What is Electricity?
Electricity is the presence and motion of charged particles.How does energy travel through a copper wire and through space? What is electric current, electromotive force, and what makes a landing light turn on or a hydraulic pump motor run? Each of these questions requires an understanding of many basic principles. By adding one basic idea on top of other basic ideas, it becomes possible to answer most of the interesting and practical questions about electricity or electronics. Our understanding of electrical current must begin with the nature of matter. All matter is composed of molecules. All molecules are made up of atoms, which are themselves made up of electrons, protons, and neutrons.
Electricity is often described as being either static or dynamic. The difference between the two is based simply on whether the electrons are at rest (static) or in motion (dynamic). Static electricity is a build up of an electrical charge on the surface of an object. It is considered “static” due to the fact that there is no current flowing as in AC or DC electricity. Static electricity is usually caused when non-conductive materials such as rubber, plastic or glass are rubbed together, causing a transfer of electrons, which then results in an imbalance of charges between the two materials. The fact that there is an imbalance of charges between the two materials means that the objects will exhibit an attractive or repulsive force.
The valence of an atom determines its ability to gain or lose an electron, which ultimately determines the chemical and electrical properties of the atom. These properties can be categorized as being a conductor, semiconductor or insulator, depending on the ability of the material to produce free electrons. When a material has a large number of free electrons available, a greater current can be conducted in the material.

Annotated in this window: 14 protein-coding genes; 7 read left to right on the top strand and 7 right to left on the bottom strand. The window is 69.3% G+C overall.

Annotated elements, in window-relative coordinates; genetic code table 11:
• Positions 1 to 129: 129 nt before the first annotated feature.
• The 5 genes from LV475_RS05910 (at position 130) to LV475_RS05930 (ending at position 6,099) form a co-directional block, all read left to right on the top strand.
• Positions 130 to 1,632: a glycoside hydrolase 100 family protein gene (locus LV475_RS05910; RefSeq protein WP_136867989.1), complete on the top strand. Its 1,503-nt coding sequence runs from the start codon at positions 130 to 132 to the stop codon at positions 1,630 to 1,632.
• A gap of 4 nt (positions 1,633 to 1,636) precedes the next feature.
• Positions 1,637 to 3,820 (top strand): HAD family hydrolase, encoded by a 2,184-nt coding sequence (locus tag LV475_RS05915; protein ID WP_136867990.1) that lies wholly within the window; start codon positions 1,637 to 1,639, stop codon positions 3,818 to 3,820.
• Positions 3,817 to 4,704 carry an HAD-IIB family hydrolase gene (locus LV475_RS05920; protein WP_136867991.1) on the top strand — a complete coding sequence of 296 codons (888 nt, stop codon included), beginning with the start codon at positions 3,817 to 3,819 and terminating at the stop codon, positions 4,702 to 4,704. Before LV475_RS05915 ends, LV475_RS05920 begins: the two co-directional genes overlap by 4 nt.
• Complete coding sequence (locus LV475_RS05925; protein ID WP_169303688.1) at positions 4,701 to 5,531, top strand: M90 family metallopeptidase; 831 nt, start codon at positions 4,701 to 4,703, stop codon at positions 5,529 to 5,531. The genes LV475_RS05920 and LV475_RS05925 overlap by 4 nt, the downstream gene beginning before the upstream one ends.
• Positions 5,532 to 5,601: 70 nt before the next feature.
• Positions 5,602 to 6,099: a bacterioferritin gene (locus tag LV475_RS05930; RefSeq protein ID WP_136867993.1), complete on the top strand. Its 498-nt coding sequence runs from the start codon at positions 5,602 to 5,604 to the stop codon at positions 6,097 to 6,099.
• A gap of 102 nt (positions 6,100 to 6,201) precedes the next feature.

such as gold, copper, and silver possess many free electrons and make good conductors. The atoms in these materials have a few loosely bound electrons in their outer orbits. Energy in the form of heat can cause these electrons in the outer orbit to break loose and drift throughout the material. Copper and silver have one electron in their outer orbits. At room temperature, a piece of silver wire will have billions of free electrons.
These are materials that do not conduct electrical current very well or not at all. Good examples of these are glass, ceramic, and plastic. Under normal conditions, atoms in these materials do not produce free electrons. The absence of the free electrons means that electrical current cannot be conducted through the material. Only when the material is in an extremely strong electrical field will the outer electrons be dislodged. This action is called breakdown and usually causes physical damage to the insulator.
This material falls in between the characteristics of conductors and insulators, in that they are not good at conducting or insulating. Silicon and germanium are the most widely used semiconductor materials. For a more detailed explanation on this topic refer to Page 10-101 in this chapter.
What is Magnetism?
Magnetism is a concept introduced in physics to help you understand one of the fundamental interactions in nature, the interaction between moving charges. Like the gravitational force and the electrostatic force, the magnetic force is an interaction at a distance.
What is a Magnetic Field?
Magnetic fields, like gravitational fields, cannot be seen or touched. We can feel the pull of the Earth’s gravitational field on ourselves and the objects around us, but we do not experience magnetic fields in such a direct way. We know of the existence of magnetic fields by their effect on objects such as magnetized pieces of metal, naturally magnetic rocks such as lodestone, or temporary magnets such as copper coils that carry an electrical current. If we place a magnetized needle on a cork in a bucket of water, it will slowly align itself with the local magnetic field. Turning on the current in a copper wire can make a nearby compass needle jump. Observations like these led to the development of the concept of magnetic fields.